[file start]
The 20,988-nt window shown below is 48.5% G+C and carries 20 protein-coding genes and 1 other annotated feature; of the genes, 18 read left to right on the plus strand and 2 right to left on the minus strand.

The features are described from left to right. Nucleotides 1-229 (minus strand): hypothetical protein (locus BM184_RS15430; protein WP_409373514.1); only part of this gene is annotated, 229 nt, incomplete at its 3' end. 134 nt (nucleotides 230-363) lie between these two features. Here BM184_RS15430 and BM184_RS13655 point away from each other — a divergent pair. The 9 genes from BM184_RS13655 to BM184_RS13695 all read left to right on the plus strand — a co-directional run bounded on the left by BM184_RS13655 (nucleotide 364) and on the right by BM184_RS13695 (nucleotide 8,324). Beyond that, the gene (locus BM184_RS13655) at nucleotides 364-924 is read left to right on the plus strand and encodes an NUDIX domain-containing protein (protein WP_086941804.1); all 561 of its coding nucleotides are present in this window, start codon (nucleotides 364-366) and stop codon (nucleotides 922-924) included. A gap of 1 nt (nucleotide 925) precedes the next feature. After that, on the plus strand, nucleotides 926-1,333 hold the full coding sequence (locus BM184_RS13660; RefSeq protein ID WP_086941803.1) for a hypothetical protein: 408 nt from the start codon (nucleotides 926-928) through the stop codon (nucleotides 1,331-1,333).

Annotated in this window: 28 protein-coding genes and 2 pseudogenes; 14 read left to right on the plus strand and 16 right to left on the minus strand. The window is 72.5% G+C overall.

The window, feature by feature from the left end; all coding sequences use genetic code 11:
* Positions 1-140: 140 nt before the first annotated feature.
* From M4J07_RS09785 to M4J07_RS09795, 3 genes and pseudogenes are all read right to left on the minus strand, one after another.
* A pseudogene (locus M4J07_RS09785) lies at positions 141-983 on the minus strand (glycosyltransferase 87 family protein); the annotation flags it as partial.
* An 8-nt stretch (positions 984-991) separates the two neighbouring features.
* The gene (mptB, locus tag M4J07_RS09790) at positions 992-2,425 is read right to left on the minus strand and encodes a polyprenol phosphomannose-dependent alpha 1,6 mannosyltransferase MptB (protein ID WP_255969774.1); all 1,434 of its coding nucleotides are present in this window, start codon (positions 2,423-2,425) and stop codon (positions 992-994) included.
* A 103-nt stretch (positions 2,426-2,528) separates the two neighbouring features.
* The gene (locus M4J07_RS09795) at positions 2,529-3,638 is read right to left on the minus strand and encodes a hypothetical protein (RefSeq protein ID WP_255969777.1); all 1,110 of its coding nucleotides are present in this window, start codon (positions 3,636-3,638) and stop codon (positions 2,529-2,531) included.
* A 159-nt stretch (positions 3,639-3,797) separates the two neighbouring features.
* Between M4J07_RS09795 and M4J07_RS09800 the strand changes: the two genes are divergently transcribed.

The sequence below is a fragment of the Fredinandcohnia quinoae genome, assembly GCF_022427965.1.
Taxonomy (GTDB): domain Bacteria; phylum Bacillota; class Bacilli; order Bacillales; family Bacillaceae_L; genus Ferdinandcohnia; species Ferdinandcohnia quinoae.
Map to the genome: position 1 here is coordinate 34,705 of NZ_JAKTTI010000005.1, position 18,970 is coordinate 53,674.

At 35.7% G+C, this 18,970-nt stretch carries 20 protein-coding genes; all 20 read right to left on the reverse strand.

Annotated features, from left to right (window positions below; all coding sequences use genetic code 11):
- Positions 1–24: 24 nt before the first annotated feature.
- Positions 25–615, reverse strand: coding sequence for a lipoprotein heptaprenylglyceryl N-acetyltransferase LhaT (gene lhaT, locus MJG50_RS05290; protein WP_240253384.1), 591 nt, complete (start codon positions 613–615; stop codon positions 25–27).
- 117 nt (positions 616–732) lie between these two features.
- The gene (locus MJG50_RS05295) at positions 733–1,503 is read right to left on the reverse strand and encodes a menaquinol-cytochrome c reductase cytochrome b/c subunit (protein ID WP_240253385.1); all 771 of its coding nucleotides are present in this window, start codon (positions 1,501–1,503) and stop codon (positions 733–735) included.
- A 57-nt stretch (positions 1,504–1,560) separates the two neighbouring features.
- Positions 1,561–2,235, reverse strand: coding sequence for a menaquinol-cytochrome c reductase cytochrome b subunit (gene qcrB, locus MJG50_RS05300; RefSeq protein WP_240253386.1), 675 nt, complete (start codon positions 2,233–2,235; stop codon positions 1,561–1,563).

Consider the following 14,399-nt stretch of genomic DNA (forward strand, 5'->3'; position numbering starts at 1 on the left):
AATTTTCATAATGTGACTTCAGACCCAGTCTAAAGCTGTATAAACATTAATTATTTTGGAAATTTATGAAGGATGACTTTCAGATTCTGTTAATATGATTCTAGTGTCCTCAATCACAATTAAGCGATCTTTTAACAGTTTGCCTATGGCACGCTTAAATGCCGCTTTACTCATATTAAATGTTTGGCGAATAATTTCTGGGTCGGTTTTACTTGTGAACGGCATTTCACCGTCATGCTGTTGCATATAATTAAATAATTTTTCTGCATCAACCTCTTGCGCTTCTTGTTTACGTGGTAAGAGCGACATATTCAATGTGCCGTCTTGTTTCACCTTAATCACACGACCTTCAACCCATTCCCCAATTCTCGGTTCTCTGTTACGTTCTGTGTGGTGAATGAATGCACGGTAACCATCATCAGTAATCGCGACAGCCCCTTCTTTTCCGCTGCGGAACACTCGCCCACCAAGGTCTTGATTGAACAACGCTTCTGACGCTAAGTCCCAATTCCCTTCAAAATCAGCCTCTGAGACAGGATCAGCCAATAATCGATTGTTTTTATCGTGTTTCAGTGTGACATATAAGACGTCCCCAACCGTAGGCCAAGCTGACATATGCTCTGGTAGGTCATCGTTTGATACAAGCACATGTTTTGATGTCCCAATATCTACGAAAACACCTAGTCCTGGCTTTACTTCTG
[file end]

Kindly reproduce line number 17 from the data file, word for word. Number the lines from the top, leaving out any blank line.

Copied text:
At 35.7% G+C, this 18,970-nt stretch carries 20 protein-coding genes; all 20 read right to left on the reverse strand.